COMP1511 17s1 Introduction to Programming
  1. Your tutor has asked a lab pair to present their week 11 work.

    Discuss the good, the bad and the ugly aspects of their code.

    Please be gentle in any criticism - we are all learning!

  2. Did you blog last week? What is this week's blogging theme?
  3. How are you progressing with the assignment?

    Do you have any questions? Have you learned anything that would be useful to share with the rest of the tutorial?

  4. See list.c and list.h for this weeks linked list tute questions, and testlist.c for autotests. Alternatively download all three files at

    The function member tests if a specified value is a found in a specified list, i.e. the function should return 1 if the value occurs in the list 0 otherwise. It has this prototype:

    int member(int value, struct node *list);
    Implement this function both iteratively (using a while/for loop) and recursively.

  5. Implement a function list_append which appends its second argument to its first. It should have this prototype:
    struct node *list_append(struct node *list1, struct node *list2);
    It should not create (malloc) any new list elements.

    It should just change the appropriate next field in the first list.

  6. The function insert_ordered is used to construct ordered lists. It will insert the supplied value at the appropriate point in the list remains sorted (non-decreasing). It has this prototype:
    struct node *insert_ordered(int item, struct node *list);
    It should create (malloc) just 1 list element and change the appropriate next field in the list to insert it.

    Implement this function.

  7. The function merge_sorted is used to merge two ordered lists. It will combine two sorted list into a new sorted list (non-decreasing). It has this prototype:
    struct node *merge_sorted(struct node *list1, struct node *list2);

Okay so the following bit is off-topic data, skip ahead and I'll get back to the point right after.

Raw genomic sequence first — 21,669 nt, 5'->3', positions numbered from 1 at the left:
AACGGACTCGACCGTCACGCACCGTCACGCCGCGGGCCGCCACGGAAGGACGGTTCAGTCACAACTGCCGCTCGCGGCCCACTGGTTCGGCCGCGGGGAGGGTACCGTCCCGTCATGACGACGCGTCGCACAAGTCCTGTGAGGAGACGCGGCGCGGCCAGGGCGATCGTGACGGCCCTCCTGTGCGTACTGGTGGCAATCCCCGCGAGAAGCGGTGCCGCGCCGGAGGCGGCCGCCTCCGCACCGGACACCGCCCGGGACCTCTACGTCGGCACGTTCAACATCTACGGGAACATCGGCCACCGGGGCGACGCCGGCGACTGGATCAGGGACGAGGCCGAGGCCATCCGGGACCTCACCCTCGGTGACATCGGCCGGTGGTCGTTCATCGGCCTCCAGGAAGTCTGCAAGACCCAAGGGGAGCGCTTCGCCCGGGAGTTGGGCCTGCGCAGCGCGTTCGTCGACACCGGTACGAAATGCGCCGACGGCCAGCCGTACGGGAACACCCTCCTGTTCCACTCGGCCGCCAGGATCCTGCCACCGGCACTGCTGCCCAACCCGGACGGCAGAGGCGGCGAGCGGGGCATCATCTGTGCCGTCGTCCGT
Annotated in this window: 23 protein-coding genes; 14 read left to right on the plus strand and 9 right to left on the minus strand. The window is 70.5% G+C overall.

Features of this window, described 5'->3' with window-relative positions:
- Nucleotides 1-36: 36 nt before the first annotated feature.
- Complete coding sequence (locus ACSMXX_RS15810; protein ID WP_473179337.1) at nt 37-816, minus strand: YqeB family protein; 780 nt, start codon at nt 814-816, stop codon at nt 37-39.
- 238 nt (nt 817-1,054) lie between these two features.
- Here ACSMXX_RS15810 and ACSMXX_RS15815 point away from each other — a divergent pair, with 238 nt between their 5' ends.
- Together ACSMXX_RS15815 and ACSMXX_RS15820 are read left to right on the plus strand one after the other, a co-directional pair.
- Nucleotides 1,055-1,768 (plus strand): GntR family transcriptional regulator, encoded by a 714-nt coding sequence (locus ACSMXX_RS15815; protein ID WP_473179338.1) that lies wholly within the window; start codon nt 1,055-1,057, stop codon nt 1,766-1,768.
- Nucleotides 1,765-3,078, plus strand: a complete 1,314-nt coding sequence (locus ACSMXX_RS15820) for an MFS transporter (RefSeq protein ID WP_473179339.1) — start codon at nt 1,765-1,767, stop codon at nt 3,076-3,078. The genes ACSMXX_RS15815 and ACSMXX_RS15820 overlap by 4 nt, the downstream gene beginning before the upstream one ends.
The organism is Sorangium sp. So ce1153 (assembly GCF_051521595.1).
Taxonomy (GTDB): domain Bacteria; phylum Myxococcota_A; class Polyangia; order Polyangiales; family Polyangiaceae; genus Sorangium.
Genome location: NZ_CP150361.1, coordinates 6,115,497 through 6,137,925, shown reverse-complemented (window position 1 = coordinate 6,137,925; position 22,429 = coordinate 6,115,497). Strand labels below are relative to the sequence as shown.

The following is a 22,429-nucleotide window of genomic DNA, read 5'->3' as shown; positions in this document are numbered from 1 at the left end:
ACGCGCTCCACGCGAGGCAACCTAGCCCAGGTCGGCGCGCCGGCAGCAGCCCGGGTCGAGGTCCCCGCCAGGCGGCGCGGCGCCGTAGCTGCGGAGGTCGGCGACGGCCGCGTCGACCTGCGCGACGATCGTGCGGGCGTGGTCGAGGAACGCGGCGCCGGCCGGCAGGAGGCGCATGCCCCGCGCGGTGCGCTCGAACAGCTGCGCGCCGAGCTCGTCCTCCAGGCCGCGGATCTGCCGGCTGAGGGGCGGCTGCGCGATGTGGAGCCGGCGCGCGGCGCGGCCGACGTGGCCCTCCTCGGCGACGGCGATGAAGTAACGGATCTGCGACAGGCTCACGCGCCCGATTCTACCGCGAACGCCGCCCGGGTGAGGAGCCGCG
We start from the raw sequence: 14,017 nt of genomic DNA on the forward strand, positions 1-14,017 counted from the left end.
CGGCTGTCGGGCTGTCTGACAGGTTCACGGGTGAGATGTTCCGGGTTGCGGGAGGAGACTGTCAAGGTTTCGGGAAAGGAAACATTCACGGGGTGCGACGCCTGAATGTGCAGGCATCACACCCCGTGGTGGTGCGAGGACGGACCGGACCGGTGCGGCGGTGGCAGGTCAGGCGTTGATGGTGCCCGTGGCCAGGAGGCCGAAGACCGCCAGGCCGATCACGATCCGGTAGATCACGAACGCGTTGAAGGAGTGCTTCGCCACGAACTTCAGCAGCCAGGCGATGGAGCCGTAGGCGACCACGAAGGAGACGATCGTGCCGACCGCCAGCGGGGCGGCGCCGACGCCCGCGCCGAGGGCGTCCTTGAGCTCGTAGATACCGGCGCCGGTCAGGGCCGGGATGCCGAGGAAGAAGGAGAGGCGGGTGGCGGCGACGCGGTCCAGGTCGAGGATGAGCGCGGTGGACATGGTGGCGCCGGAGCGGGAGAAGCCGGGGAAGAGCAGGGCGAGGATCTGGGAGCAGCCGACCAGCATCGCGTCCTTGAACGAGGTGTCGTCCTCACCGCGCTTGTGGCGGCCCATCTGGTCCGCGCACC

It should not create (malloc) any list elements. It should change the appropriate next fields to combined the lists.

    Implement this function both iteratively (using a while/for loop) and recursively.

    Revision questions

    The remaining tutorial questions are primarily intended for revision - either this week or later in session.

    Your tutor may still choose to cover some of the questions time permitting.

  8. Consider:

    double ff[] = {1.1, 2.2, 3.3, 4.4, 5.5, 6.6};
    double *fp = &ff[0];

    What are the similarities between ff and fp? What are the differences?

  9. Consider:

    char s[] = "Hello World!";
    char *cp = s;
    char *cp2 = &s[8];

    What is the output when the following statements are executed?

    printf("%s\n", cp);
    printf("%c\n", *cp);
    printf("%c\n", cp[6]);

  10. We have student fines in a file named fines.txt this format:
    Linus Torvalds fined $98 for not attending lectures.
    Denis Ritchie fined $50 for eating in labs.
    Ken Thompson fined $150 for attending lecture in his underpants.
    Write a program student_fine.c which reads this file and prints the student with bigesst fine including the amount and reason in this format.
    Biggest fine was $150 given to Ken Thompson for 'attending lecture in his underpants'.

  11. Write a function
    int non_decreasing(int n, int a[n])
    which checks whether items in an array are sorted in non-decreasing order. (i.e. a[i] ≥ a[i-1], for 0<i<N). Your function should returns 1 if the items are in non-decreasing order, 0 otherwise.

  12. Write a function
    int find_index(int x, int n, int a[n])
    which takes two integers x and n together with an array a[] of n integers and searches for the specified value within the array. Your function should return the smallest index k such that a[k] is equal to x (or -1 if x does not occur in the array).

  13. Write a function, prototype below, that mirrors the behaviour of the library function strrchr. This function takes a string and a character as arguments, and returns a pointer to the last occurrence of the character c in the string s. It returns NULL if the character cannot be found.
    char *strrchr(char s[], char c)

  14. Write a function to calculate the Manhattan distance between two points.

    Use this function from the math.h library:

    double fabs(double x);

  15. Write a program multiply.c that performs addition or multiplication of integers, as follows. Your program should continually read integers from the user until end-of-input is encountered. Then it should print either the sum or the product of the input numbers. The program behaviour is controlled by either of the following command-line arguments:
    -add, -multiply. If the wrong command-line argument(s) are supplied your program should do nothing.